Audi has been kind enough to break the process down for us. First, water is boiled to form steam that is then electrolyzed at nearly 1,500 degrees in order to separate the hydrogen and the oxygen. The oxygen is released back into the atmosphere, while the hydrogen is set apart and transferred to a synthesis reactor where it reacts with CO2 supplied by a nearby facility.
Called blue crude, the end product is similar to the crude oil obtained when companies like Shell and Chevron refine mineral oil. Audi refines it, too, and ends up with a new synthetic fuel dubbed e-diesel. The fuel is free from sulfur and aromatic hydrocarbons, two pollutants commonly found in regular diesel fuel, and it is produced in a factory powered exclusively by green energy such as wind and solar. All told, Audi promises that e-diesel can make it possible to drive long distances without having a negative impact on the environment.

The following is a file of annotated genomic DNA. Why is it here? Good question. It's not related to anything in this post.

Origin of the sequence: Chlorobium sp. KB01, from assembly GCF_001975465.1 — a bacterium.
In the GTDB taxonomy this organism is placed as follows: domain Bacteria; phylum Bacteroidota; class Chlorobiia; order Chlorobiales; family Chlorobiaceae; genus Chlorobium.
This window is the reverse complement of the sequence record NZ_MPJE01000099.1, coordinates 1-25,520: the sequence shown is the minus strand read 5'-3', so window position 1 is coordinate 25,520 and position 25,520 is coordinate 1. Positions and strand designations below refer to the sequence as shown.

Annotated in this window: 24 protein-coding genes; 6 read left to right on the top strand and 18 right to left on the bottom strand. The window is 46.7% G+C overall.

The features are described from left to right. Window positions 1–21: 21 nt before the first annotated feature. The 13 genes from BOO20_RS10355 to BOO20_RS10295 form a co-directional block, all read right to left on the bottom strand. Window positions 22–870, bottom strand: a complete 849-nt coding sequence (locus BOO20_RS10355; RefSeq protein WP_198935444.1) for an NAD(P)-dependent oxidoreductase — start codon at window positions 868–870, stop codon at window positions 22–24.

Audi’s e-diesel can be safely mixed with standard diesel, or it can be used to power an oil-burning engine by itself. Prof. Dr. Johanna Wanka, Germany’s Federal Minister of Education and Research, put the automaker’s first batch of 1.3 gallons in the tank of her Audi A8 3.0 TDI to demonstrate how it works.
Audi isn’t stopping at one tiny batch. The automaker has announced that it will produce nearly 800 gallons of e-diesel in the coming months as part of a pilot program whose main task is to gather data about the synthetic fuel. If everything works as planned, the internal combustion engine might have just gotten a new lease on life.
- The 2019 Mazda3 gains AWD, fresh design, and a groundbreaking engine
- Always the underdog, Olympus engineers show they can play with the alphas
- The difference between diesel- and gasoline-powered cars
- 2019 Audi E-Tron first drive review
- E-tron GT concept is the latest volley in Audi’s electrified offensive